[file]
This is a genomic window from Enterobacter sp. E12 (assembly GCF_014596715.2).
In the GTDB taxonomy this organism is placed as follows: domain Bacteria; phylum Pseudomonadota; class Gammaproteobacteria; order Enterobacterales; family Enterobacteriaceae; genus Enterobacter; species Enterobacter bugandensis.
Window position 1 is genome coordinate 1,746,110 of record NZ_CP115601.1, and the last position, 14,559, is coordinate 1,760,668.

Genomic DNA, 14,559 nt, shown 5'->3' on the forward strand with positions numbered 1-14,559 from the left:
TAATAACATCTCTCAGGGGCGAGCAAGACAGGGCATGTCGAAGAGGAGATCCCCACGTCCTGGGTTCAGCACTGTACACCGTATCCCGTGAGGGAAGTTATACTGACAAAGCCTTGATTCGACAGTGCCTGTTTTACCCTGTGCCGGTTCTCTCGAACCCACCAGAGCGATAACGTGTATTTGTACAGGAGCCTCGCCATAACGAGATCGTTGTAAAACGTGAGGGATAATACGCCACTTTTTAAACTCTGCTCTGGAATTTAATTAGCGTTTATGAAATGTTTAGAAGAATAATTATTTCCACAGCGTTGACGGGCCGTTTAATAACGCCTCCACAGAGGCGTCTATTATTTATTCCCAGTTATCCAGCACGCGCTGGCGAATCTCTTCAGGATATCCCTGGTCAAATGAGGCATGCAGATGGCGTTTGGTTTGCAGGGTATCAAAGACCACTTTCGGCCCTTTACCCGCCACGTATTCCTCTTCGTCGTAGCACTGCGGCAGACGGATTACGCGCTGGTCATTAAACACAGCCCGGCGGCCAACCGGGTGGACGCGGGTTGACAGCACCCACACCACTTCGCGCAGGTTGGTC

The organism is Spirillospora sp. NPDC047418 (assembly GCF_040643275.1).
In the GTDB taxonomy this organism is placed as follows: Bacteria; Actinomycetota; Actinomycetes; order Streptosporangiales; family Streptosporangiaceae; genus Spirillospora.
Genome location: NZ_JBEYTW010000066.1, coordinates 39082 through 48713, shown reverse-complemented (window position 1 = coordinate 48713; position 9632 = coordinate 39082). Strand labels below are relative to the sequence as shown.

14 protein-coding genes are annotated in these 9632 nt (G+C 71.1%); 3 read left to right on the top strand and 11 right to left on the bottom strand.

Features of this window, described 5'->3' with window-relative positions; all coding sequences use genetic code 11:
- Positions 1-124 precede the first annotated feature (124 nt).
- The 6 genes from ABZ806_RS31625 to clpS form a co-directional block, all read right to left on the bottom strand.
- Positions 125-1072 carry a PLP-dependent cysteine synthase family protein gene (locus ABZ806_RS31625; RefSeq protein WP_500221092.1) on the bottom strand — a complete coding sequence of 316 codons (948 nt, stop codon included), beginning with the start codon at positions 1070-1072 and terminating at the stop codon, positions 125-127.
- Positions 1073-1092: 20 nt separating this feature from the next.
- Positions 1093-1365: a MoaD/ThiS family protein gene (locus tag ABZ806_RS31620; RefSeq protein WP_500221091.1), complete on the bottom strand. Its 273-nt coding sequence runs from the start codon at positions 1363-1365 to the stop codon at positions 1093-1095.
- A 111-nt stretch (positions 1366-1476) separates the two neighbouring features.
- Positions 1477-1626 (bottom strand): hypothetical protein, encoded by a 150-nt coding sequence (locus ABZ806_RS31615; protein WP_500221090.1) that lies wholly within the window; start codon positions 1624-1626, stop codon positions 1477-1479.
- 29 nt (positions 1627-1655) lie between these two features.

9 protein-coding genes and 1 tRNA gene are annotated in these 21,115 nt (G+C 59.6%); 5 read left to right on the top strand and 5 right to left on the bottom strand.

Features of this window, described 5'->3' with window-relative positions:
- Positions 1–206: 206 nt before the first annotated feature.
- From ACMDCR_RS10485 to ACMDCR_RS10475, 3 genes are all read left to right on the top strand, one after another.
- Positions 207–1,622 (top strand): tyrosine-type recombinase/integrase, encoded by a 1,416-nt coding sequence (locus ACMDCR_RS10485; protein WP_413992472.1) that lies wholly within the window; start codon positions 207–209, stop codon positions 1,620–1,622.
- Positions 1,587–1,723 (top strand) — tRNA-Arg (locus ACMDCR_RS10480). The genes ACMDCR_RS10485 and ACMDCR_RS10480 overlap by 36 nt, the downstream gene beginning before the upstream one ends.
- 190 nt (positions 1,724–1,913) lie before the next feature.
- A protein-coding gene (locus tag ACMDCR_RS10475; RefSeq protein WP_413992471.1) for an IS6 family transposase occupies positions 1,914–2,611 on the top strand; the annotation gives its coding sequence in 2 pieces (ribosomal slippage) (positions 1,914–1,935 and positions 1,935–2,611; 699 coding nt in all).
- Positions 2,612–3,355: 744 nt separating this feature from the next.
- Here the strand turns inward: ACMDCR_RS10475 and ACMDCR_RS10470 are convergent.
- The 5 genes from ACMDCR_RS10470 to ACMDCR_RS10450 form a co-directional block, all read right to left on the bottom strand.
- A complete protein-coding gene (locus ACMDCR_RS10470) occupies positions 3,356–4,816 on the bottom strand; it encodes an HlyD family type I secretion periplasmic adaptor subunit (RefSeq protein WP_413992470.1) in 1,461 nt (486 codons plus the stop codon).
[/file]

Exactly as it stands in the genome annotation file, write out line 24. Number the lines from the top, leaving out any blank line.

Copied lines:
- Positions 1,587–1,723 (top strand) — tRNA-Arg (locus ACMDCR_RS10480). The genes ACMDCR_RS10485 and ACMDCR_RS10480 overlap by 36 nt, the downstream gene beginning before the upstream one ends.